The response has been absolutely amazing. I was surprised that I was practically fighting people off who wanted to help.  I needed a manager to manage the people who wanted to help me! Instantly SendGrid stepped up and wanted to be a sponsor, in addition to my employer Simple Energy (one of our largest sponsors). An interesting point – all the people who contacted me were men that wanted to change the gender ratio at their companies. They could see we were reaching the people they wanted to hire. These guys were basically saying to their lady friends – "hey you should go do this GDI thing and you can learn cool technologies and get an awesome job making a lot of money if you take a class or two” … But obviously, it takes more than a class or two.  

If you asked me a year ago, "do you think this will be impactful?” I would have been hesitant because Boulder is such a tight-knit community. But we are touching on things that Boulder needs, which is a female presence in the tech community.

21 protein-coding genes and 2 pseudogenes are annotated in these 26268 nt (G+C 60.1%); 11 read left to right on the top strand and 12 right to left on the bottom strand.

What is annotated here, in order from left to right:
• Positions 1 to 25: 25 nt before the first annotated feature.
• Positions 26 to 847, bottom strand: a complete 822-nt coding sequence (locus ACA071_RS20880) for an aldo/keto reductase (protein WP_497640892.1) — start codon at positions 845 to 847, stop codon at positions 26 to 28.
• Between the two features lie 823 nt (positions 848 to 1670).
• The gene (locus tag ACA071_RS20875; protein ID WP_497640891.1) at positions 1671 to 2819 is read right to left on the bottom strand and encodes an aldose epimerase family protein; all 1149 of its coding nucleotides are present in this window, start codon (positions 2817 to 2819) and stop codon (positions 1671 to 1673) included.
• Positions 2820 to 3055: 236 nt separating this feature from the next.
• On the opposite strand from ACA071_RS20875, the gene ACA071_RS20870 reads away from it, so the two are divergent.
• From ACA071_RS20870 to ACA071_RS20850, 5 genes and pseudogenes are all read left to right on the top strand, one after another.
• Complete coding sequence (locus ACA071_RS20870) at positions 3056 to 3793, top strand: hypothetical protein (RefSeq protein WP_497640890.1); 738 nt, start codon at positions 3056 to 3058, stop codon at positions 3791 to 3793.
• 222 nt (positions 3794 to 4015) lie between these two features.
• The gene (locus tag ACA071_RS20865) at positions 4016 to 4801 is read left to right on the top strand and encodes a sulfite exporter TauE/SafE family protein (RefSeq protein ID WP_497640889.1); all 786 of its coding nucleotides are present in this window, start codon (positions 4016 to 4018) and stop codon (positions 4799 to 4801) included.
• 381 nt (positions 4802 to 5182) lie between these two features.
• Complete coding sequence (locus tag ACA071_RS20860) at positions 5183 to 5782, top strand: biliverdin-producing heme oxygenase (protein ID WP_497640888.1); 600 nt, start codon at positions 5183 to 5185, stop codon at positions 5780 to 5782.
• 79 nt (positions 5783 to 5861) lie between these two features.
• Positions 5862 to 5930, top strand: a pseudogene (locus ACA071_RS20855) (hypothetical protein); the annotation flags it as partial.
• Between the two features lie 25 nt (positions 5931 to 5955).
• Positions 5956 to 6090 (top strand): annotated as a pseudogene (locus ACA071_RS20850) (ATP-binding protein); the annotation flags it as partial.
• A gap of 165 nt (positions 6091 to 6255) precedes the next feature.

What has been inspiring about working alongside girls and women who are learning to code?

I’m inspired by everyone who participates in Girl Develop It events and it makes me giddy everyday. Its amazing to see a student take an intro to HTML class and see their excitement on the subject. You can see it when they learn to type some code on their screen and they see their changes in real time. Seeing someone start from nothing as a student – with no tech knowledge – to becoming a TA (teaching assistant) and then sometimes even becoming an instructor, that’s the best feeling. Those former students are now teaching people what they’ve learned through us and that makes them smarter and better at their skills. I’m actually co-teaching with one of the students from an earlier class here in Boulder. It’s really amazing and inspiring because it’s actually making a difference.